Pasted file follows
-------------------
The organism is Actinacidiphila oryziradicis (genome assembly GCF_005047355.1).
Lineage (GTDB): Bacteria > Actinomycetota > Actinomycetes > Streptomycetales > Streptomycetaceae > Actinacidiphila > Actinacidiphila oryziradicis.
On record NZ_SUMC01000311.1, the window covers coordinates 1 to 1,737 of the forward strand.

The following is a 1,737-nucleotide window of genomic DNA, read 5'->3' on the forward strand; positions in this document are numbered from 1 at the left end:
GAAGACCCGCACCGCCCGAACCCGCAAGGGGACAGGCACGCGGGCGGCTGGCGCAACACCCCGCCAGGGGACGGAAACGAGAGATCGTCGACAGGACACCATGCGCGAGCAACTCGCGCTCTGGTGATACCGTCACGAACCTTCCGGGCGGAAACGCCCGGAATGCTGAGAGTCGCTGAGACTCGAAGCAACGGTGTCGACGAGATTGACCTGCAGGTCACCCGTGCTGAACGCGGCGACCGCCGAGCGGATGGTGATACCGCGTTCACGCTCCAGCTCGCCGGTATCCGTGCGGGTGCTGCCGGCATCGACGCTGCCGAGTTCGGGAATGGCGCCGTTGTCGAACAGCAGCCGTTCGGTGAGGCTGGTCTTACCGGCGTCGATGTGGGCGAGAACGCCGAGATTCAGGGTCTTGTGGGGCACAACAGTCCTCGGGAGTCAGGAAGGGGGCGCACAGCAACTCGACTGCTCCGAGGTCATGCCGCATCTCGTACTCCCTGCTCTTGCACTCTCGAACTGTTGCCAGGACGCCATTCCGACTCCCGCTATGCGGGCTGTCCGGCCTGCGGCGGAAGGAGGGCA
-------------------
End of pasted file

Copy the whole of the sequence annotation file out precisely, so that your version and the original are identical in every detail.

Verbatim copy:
The organism is Actinacidiphila oryziradicis (genome assembly GCF_005047355.1).
Lineage (GTDB): Bacteria > Actinomycetota > Actinomycetes > Streptomycetales > Streptomycetaceae > Actinacidiphila > Actinacidiphila oryziradicis.
On record NZ_SUMC01000311.1, the window covers coordinates 1 to 1,737 of the forward strand.

The following is a 1,737-nucleotide window of genomic DNA, read 5'->3' on the forward strand; positions in this document are numbered from 1 at the left end:
GAAGACCCGCACCGCCCGAACCCGCAAGGGGACAGGCACGCGGGCGGCTGGCGCAACACCCCGCCAGGGGACGGAAACGAGAGATCGTCGACAGGACACCATGCGCGAGCAACTCGCGCTCTGGTGATACCGTCACGAACCTTCCGGGCGGAAACGCCCGGAATGCTGAGAGTCGCTGAGACTCGAAGCAACGGTGTCGACGAGATTGACCTGCAGGTCACCCGTGCTGAACGCGGCGACCGCCGAGCGGATGGTGATACCGCGTTCACGCTCCAGCTCGCCGGTATCCGTGCGGGTGCTGCCGGCATCGACGCTGCCGAGTTCGGGAATGGCGCCGTTGTCGAACAGCAGCCGTTCGGTGAGGCTGGTCTTACCGGCGTCGATGTGGGCGAGAACGCCGAGATTCAGGGTCTTGTGGGGCACAACAGTCCTCGGGAGTCAGGAAGGGGGCGCACAGCAACTCGACTGCTCCGAGGTCATGCCGCATCTCGTACTCCCTGCTCTTGCACTCTCGAACTGTTGCCAGGACGCCATTCCGACTCCCGCTATGCGGGCTGTCCGGCCTGCGGCGGAAGGAGGGCA